TURF was coming to an end, but not before we caught July Talk, who put on quite an eventful show that Sunday afternoon. Jenny Lewis was up next, but the act that really caught my attention that day was Gogol Bordello. Despite having so many people onstage, they kept things entertaining with their constant movement and ability to bring pure energy and excitement to match their their equally interesting music- their performance was one not to be missed. Jeff Tweedy of Wilco (and previously of Uncle Tupelo) was an act that I heard much anticipation for throughout the day; and their set definitely did not disappoint- they even featured Tweedy’s eighteen year old son on drums. Tweedy played much more than his solo work; he even included some of Wilco’s music as well, such as “Hummingbird”.
Finally, and arguably the largest act of that day (possibly even of the weekend), Neutral Milk Hotel, took the East Stage at 8:30. While playing fan favourites from their renowned album In The Aeroplane Over The Sea, they politely asked all fans to put away all cameras and cellphones during their performance. While many complied, those who did not were reprimanded by fans around them, and it certainly didn’t stop the band from playing a 90-minute set. Hearing fans collectively belt out the lyrics to Neutral Milk Hotel’s “King of Carrot Flowers” (Pts. 2 & 3) was one of the highlights of that weekend. Hollerado, who took the smaller South Stage 30 minutes after Neutral Milk Hotel started playing, expressed their surprise and gratitude at those who came to their set rather than Neutral Milk Hotel’s. The band played an energetic set to dancing fans. As their set came to a close, they asked a fan to get on stage and play Menno Versteeg‘s guitar during “Do The Doot Da Doot Doo” to allow Versteeg to get closer to the crowd. Fans were chanting at the band for an encore, but sadly they weren’t allowed to perform more songs. Luckily, to the crowd’s amusement, they were able to come back and sing Canada’s national anthem together to end the perfect night.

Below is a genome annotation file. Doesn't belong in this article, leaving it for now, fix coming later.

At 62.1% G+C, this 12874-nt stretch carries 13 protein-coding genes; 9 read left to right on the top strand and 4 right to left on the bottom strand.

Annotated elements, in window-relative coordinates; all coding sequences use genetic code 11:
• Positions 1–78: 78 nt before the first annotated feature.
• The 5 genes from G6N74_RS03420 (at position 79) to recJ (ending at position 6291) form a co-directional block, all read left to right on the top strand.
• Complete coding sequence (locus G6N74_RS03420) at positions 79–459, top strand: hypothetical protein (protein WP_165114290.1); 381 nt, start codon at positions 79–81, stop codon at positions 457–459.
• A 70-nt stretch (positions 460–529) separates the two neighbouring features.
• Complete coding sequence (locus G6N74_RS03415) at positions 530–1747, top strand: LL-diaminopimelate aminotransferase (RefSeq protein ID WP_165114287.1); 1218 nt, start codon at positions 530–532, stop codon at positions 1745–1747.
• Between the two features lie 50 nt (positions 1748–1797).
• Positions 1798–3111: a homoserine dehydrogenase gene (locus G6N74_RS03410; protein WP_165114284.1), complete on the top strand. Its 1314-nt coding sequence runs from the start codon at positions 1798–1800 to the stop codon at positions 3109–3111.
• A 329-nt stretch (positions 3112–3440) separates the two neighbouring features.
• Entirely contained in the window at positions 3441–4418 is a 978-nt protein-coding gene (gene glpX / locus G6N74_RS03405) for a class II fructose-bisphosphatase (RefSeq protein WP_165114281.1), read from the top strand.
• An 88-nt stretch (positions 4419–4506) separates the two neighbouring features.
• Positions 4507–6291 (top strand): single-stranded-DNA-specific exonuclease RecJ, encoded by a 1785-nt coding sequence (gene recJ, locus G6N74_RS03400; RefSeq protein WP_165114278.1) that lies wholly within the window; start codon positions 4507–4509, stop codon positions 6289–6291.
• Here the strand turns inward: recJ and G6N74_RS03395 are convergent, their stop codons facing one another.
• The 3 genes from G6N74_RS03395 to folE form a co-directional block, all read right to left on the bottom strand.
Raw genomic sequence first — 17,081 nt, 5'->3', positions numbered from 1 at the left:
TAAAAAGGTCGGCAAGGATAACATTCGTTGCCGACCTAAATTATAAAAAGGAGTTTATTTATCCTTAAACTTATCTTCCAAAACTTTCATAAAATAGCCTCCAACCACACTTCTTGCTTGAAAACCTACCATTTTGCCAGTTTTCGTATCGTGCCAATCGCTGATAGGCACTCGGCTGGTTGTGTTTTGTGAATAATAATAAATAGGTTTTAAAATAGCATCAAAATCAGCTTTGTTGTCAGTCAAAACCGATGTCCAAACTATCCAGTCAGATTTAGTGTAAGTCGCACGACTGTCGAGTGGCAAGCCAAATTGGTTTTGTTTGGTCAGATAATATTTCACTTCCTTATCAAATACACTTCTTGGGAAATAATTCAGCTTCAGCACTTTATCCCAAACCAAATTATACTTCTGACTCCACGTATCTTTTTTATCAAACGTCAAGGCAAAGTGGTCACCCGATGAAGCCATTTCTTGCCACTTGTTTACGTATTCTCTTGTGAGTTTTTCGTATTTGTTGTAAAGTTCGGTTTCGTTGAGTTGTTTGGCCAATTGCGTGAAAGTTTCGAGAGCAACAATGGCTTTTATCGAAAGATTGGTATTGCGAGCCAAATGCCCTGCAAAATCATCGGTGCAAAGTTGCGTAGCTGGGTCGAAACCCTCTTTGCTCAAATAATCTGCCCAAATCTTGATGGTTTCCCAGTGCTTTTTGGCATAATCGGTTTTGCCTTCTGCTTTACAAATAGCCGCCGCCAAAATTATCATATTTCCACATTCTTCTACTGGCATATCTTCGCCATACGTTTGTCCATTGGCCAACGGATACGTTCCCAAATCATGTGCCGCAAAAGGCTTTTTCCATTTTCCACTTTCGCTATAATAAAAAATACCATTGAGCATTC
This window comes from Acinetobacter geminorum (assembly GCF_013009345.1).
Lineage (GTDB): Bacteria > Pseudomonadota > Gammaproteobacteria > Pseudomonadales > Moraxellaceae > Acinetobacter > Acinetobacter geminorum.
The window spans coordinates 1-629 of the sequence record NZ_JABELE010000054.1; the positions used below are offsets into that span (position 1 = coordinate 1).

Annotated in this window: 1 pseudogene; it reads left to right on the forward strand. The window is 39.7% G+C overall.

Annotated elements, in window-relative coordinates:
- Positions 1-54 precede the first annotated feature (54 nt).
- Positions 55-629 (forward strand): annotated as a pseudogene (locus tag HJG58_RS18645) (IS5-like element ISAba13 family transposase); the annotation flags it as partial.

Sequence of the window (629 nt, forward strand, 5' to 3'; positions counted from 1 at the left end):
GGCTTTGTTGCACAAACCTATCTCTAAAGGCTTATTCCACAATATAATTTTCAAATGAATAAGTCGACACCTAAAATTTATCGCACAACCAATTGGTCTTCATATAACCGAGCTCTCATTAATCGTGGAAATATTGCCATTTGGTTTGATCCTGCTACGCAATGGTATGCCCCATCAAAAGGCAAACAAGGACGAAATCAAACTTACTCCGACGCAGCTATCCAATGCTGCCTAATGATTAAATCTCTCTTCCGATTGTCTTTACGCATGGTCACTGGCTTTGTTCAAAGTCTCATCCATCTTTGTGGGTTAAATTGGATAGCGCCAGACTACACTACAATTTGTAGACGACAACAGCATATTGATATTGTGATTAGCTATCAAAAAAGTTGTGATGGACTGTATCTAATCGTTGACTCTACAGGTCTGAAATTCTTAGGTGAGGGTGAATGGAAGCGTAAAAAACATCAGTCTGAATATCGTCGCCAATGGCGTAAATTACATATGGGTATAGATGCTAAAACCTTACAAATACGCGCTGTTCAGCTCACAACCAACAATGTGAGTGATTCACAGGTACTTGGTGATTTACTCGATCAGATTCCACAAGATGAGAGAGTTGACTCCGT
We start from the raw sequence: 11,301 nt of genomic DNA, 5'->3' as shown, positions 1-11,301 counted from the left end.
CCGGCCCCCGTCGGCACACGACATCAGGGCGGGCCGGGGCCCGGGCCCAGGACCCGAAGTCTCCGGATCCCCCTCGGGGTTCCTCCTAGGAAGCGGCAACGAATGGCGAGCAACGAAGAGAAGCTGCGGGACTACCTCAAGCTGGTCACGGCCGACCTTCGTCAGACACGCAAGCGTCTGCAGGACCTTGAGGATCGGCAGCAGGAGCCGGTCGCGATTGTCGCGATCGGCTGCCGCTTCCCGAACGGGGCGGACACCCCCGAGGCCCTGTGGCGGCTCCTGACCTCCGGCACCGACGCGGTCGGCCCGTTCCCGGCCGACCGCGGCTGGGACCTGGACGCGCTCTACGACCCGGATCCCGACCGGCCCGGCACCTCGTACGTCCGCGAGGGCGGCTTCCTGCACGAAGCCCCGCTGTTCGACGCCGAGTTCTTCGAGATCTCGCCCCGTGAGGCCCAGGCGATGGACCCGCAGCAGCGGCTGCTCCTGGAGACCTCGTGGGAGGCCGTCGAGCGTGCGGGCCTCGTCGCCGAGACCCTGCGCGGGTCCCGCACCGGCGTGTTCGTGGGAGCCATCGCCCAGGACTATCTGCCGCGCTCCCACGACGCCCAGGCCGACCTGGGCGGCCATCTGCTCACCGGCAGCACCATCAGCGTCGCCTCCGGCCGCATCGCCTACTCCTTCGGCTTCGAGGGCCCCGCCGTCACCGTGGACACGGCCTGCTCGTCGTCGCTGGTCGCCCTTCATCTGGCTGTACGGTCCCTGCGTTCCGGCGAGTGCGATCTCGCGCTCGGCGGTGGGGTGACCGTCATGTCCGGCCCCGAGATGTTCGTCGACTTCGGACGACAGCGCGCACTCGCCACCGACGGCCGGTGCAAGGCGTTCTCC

Because it featured so many great artists, Toronto Urban Roots Festival provided an exciting weekend to many Toronto music fans; the festival was carefully planned and executed, with wonderful music, food and even weather. TURF is one of the best music festivals in Toronto, and we’re already looking forward to the announcement of next year’s line-up, coming this fall!